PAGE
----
The following unpublished decision regarding grandparent visitation rights was decided this week:
Major & Major v. Maguire, Appellate Division, April 17, 2014 (Unpublished): In this Appellate Division case, the Court was confronted with an appeal stemming from a trial court’s denial of the paternal grandparent’s (whose son, the father, is now deceased) request for visitation. The trial court had denied the request, finding that the grandparents had not made a prima facie showing that visitation was necessary to avoid a particularized harm and that visitation has been denied with finality. The Appellate Division reversed the trial court for failure to properly employ the appropriate procedural and substantive approach to grandparent visitation cases brought pursuant to N.J.S.A. 9:2-7.1. Specifically, relying upon the recently published decision of R.K. v. D.L., 434 N.J. Super. 113 (App. Div. 2014), wherein the court provided the following framework for handling grandparent visitation cases: the judge should meet with the parties and their attorneys “as soon practical after joinder of issue, to determine, on the record: (1) the nature of the harm to the child alleged by plaintiff; (2) the possibility of settlement through mediation or as otherwise provided in Rule 5:5-5; (3) whether pendente lite relief is warranted; (4) the extent to which any of the facts related to the statutory factors identified in N.J.S.A. 9:2-7.1(b)(1) through (8) can be stipulated by the parties; (5) whether discovery is necessary, and if so, the extent and scope of the discovery, as permitted by Rule 5:5-1(a), written interrogatories, production of documents, Rule 4:18-1, request for admissions, and consent to release documents not within the possession of the party — discovery may be completed within the time allotted in Rule 5:5-1(e), or as otherwise ordered by the court; (6) whether expert testimony will be required, and if so, the time for submission of the expert’s report and curriculum vitae, the time for submission of defendant’s rebuttal report if any, and whether deposition of the expert(s) will be required or permitted; (7) a protocol for the filing of motions, including motions to compel discovery, motions seeking protective orders to exclude or limit evidence based on an assertion of privilege, or because the release of the information would adversely affect the child’s best interest, or unduly infringe upon the privacy rights of the custodial parent; and (8) a tentative date for the filing of dispositive motions and/or a plenary hearing if necessary to adjudicate plaintiff’s complaint and resolve any material facts in dispute.” The court emphasized that this list is by no means exhaustive and the trial judge retains discretion; however, it is necessary to undertake a review of the case before summarily dismissing for a purported inability to present a prima facie case. Further, the court indicated that the question of whether non-adversarial means had been attempted, with such negotiations having resulted in a final determination to deny visitation, is not a prerequisite to bringing a claim.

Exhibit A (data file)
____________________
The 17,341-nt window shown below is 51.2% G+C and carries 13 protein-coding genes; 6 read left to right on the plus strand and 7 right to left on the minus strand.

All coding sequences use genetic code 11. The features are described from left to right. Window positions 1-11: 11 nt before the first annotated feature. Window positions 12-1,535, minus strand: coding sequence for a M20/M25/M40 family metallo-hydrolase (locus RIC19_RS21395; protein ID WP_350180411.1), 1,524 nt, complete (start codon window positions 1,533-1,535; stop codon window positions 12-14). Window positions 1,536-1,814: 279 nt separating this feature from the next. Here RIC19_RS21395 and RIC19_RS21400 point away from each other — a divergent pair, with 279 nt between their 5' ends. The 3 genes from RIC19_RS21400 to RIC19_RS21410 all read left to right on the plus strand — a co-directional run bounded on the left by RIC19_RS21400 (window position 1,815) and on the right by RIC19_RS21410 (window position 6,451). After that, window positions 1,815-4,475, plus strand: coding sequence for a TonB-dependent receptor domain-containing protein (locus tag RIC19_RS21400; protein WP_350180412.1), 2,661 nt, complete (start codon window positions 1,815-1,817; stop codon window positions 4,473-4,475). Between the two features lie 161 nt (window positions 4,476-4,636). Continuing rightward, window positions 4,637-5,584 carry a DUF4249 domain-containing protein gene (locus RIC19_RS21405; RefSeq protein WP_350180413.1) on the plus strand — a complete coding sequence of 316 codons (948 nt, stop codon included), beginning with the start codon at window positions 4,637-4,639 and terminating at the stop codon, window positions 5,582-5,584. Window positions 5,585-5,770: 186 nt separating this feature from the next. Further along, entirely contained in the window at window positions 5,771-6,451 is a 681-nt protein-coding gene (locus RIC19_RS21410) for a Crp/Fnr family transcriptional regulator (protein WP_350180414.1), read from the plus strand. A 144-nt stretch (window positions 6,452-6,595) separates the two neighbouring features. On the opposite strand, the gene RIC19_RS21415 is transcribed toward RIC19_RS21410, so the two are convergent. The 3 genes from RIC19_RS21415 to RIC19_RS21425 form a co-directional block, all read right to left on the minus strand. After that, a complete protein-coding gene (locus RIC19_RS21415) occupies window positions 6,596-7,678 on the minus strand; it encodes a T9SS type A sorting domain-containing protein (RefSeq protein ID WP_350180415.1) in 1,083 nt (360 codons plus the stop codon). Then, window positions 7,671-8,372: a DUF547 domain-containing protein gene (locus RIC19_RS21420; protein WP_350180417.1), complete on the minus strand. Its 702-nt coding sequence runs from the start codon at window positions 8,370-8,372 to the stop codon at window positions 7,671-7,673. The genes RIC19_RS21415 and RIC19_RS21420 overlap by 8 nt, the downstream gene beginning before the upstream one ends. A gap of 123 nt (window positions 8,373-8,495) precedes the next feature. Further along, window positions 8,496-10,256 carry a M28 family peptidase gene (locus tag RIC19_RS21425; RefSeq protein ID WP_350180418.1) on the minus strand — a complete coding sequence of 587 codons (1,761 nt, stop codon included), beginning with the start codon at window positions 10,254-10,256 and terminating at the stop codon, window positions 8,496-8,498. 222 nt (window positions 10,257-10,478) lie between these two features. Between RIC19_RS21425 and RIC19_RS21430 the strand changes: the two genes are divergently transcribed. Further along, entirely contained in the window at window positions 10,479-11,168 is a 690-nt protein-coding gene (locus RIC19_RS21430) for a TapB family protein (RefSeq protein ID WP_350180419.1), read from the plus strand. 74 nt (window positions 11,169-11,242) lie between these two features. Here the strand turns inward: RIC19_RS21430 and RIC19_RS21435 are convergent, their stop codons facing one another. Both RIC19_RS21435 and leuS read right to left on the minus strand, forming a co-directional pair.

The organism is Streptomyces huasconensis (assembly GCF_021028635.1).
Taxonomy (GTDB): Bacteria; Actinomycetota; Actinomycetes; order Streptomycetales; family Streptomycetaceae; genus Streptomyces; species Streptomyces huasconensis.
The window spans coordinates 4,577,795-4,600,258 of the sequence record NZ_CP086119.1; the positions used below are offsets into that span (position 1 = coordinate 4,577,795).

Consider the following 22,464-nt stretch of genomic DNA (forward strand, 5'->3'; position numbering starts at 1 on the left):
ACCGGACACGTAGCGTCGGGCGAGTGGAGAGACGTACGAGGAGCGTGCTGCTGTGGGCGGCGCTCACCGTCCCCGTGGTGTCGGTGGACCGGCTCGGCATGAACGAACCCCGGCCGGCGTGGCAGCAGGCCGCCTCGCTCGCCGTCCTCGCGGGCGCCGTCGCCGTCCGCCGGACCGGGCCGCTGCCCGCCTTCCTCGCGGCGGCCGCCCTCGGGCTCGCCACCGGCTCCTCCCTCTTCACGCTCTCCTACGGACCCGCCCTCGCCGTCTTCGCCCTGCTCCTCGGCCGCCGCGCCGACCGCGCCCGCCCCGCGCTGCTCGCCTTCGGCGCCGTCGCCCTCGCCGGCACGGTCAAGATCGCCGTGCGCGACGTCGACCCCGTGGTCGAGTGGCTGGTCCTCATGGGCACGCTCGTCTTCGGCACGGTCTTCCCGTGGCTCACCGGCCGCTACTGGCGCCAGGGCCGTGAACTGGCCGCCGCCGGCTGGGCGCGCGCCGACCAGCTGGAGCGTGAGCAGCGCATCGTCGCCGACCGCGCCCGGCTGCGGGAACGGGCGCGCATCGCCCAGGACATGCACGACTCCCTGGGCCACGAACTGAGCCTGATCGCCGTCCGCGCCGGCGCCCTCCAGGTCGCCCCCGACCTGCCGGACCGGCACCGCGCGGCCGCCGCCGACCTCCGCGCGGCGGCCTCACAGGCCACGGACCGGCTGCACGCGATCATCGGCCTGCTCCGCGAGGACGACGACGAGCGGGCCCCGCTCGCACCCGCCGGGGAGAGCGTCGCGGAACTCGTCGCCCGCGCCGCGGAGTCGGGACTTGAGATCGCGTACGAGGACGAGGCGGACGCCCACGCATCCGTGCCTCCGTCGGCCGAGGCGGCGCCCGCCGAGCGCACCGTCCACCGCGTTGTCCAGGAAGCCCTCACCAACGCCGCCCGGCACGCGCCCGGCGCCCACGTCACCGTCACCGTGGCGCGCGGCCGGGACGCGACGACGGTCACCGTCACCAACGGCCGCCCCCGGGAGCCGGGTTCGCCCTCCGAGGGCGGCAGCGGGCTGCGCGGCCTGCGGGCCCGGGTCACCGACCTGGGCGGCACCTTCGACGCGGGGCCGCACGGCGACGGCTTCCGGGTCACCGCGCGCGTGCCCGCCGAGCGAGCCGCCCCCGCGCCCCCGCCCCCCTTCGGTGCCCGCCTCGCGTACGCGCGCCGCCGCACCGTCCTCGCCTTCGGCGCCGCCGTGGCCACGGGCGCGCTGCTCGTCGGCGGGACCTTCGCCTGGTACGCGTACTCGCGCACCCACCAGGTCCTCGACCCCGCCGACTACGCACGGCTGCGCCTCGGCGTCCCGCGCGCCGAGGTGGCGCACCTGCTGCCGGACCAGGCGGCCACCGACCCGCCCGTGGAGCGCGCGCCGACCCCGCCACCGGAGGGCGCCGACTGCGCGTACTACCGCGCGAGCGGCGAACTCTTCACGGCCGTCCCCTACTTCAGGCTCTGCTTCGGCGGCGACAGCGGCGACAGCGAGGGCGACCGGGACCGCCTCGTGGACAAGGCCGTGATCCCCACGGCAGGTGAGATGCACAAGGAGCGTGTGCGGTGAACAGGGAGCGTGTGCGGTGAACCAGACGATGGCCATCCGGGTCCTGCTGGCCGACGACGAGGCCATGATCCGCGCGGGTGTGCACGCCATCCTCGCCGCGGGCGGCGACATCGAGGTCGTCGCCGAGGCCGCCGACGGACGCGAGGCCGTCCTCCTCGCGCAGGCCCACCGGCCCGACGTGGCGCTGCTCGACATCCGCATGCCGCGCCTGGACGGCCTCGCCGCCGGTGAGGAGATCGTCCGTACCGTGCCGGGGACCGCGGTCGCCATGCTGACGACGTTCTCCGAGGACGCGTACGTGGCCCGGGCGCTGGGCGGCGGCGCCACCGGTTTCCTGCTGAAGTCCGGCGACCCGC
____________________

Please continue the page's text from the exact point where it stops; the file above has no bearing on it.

If you are dealing with similar circumstances, i.e. grandparent visitation rights, please contact an attorney at Miller & Gaudio to review your rights and obligations.